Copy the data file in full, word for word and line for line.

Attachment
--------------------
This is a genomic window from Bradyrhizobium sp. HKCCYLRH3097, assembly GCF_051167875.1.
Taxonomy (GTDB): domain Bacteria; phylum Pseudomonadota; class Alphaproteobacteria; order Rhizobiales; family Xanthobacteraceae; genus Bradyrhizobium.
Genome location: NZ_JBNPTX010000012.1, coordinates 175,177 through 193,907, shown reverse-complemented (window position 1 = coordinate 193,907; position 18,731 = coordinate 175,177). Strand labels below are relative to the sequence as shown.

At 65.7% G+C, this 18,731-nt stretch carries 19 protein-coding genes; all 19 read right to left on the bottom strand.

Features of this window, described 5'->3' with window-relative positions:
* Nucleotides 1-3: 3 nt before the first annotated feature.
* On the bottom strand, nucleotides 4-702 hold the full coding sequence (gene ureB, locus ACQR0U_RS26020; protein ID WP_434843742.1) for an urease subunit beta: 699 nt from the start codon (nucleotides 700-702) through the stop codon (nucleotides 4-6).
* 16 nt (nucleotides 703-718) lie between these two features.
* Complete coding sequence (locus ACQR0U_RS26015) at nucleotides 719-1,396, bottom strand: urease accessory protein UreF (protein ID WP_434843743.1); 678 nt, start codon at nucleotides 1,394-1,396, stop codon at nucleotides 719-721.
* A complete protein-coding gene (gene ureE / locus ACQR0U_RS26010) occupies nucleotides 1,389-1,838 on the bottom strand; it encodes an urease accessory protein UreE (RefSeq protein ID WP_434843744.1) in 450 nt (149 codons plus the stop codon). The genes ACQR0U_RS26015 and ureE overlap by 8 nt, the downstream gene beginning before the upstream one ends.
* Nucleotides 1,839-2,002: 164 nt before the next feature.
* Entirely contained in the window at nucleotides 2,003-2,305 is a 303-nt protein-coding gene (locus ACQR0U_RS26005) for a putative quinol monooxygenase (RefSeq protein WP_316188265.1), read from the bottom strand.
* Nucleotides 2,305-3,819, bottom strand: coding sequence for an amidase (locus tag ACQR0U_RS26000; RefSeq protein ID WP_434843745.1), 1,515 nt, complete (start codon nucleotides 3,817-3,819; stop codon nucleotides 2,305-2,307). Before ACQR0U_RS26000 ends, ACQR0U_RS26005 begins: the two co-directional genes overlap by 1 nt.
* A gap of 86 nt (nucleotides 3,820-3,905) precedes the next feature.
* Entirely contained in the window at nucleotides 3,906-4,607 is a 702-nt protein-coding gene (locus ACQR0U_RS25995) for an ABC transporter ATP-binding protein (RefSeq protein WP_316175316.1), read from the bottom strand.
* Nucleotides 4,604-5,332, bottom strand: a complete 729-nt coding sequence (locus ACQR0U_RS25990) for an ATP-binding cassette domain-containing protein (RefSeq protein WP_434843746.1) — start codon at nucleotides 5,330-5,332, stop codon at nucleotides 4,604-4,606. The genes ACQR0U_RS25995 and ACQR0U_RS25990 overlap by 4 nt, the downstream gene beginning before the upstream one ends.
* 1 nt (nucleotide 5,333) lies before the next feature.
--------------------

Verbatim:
This is a genomic window from Bradyrhizobium sp. HKCCYLRH3097, assembly GCF_051167875.1.
Taxonomy (GTDB): domain Bacteria; phylum Pseudomonadota; class Alphaproteobacteria; order Rhizobiales; family Xanthobacteraceae; genus Bradyrhizobium.
Genome location: NZ_JBNPTX010000012.1, coordinates 175,177 through 193,907, shown reverse-complemented (window position 1 = coordinate 193,907; position 18,731 = coordinate 175,177). Strand labels below are relative to the sequence as shown.

At 65.7% G+C, this 18,731-nt stretch carries 19 protein-coding genes; all 19 read right to left on the bottom strand.

Features of this window, described 5'->3' with window-relative positions:
* Nucleotides 1-3: 3 nt before the first annotated feature.
* On the bottom strand, nucleotides 4-702 hold the full coding sequence (gene ureB, locus ACQR0U_RS26020; protein ID WP_434843742.1) for an urease subunit beta: 699 nt from the start codon (nucleotides 700-702) through the stop codon (nucleotides 4-6).
* 16 nt (nucleotides 703-718) lie between these two features.
* Complete coding sequence (locus ACQR0U_RS26015) at nucleotides 719-1,396, bottom strand: urease accessory protein UreF (protein ID WP_434843743.1); 678 nt, start codon at nucleotides 1,394-1,396, stop codon at nucleotides 719-721.
* A complete protein-coding gene (gene ureE / locus ACQR0U_RS26010) occupies nucleotides 1,389-1,838 on the bottom strand; it encodes an urease accessory protein UreE (RefSeq protein ID WP_434843744.1) in 450 nt (149 codons plus the stop codon). The genes ACQR0U_RS26015 and ureE overlap by 8 nt, the downstream gene beginning before the upstream one ends.
* Nucleotides 1,839-2,002: 164 nt before the next feature.
* Entirely contained in the window at nucleotides 2,003-2,305 is a 303-nt protein-coding gene (locus ACQR0U_RS26005) for a putative quinol monooxygenase (RefSeq protein WP_316188265.1), read from the bottom strand.
* Nucleotides 2,305-3,819, bottom strand: coding sequence for an amidase (locus tag ACQR0U_RS26000; RefSeq protein ID WP_434843745.1), 1,515 nt, complete (start codon nucleotides 3,817-3,819; stop codon nucleotides 2,305-2,307). Before ACQR0U_RS26000 ends, ACQR0U_RS26005 begins: the two co-directional genes overlap by 1 nt.
* A gap of 86 nt (nucleotides 3,820-3,905) precedes the next feature.
* Entirely contained in the window at nucleotides 3,906-4,607 is a 702-nt protein-coding gene (locus ACQR0U_RS25995) for an ABC transporter ATP-binding protein (RefSeq protein WP_316175316.1), read from the bottom strand.
* Nucleotides 4,604-5,332, bottom strand: a complete 729-nt coding sequence (locus ACQR0U_RS25990) for an ATP-binding cassette domain-containing protein (RefSeq protein WP_434843746.1) — start codon at nucleotides 5,330-5,332, stop codon at nucleotides 4,604-4,606. The genes ACQR0U_RS25995 and ACQR0U_RS25990 overlap by 4 nt, the downstream gene beginning before the upstream one ends.
* 1 nt (nucleotide 5,333) lies before the next feature.